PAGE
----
Duke employee's death raises workplace-safety concerns
Posted May 15, 2008
Durham, N.C. — A master steamfitter killed Wednesday when a steam line exploded in the basement of a Duke University research building kept a log about safety concerns on the job, his stepson says.
Rayford Cofer, 63, of Franklinton, was working in a mechanical room in the basement of the Levine Science Research Center when the accident occurred, the school said. There were no other injuries.
"We hear a lot of stories from guys down there that, you know – we plan on talking to our attorney about it to see if it is something we need to be aware of or something we can do there," Cofer's stepson, William Coble, said. "Is something here? If there is, we're going to move forward with it."
Coble would not talk about specific concerns but did say Cofer, who had been employed by Duke since 2001, was told to "patch things" when they should have been repaired more extensively.
"They only made him fix things that were broken at the last moment," Coble said.
Kemel Dawkins, Duke's vice president of campus services, said the school is taking the allegations seriously and will "launch a full investigation into this incident and its causes and any other issues that this may raise."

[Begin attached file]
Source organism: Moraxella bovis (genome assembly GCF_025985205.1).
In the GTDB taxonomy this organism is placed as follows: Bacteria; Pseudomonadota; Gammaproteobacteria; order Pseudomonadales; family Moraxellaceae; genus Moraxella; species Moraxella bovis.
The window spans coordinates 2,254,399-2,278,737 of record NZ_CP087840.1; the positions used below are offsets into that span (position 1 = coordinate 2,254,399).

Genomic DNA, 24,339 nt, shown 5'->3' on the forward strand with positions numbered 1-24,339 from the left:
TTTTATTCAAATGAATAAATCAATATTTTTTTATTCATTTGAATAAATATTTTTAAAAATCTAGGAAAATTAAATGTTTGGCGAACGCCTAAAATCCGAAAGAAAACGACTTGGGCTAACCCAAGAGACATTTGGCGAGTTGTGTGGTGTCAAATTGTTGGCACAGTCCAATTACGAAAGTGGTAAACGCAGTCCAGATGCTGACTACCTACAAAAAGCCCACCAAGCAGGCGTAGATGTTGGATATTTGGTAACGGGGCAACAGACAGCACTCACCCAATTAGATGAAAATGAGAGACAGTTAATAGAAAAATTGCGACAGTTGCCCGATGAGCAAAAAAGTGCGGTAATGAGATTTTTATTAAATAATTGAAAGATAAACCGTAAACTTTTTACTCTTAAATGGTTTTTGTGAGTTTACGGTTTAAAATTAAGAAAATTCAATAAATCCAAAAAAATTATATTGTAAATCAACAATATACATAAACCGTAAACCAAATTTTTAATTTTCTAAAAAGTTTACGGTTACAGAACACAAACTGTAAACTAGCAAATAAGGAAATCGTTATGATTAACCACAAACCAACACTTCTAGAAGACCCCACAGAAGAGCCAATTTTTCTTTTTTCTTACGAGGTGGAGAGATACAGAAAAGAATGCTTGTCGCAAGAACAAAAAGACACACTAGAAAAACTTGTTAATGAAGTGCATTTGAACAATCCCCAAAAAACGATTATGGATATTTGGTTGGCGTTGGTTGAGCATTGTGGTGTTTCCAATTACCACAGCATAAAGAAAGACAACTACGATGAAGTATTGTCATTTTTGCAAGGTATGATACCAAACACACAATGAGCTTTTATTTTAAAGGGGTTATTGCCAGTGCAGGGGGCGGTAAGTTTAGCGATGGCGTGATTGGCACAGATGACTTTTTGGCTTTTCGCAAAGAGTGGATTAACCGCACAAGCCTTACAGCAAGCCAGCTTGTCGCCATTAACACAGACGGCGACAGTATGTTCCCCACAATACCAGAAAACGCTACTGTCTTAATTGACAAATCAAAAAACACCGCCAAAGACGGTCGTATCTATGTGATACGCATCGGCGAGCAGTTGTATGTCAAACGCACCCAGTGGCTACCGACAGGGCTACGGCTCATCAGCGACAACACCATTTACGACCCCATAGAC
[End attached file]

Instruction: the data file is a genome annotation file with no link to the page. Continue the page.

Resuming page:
He said Wednesday that there were no previous problems with the building's systems.
"Obviously, we're learning more every moment, but we're still far away from drawing any firm conclusions from this," he said Thursday.
The Department of Labor's Division of Occupational Safety and Health is also investigating. It could be up to three months before investigators reach any conclusions, a spokesman said.
The Levine Science Research Center is a 341,000-square-foot facility that houses animals and scientific samples, as well as classrooms, laboratory space and offices for several science departments.
Cleanup is still under way in the building following Wednesday's rupture, but the building reopened Thursday for most of the day.
It closed again Thursday evening for crews to do additional work, but Dawkins said it will reopen Friday at 9 a.m. Decisions about whether the building will be open this weekend will be made later, he said.
Department of Labor spokesman Neal O'Briant said there has only been one serious violation against Duke in the last 20 years.
That was in 1992 and involved a trench near a construction site. The university was fined $13,950, O'Briant said.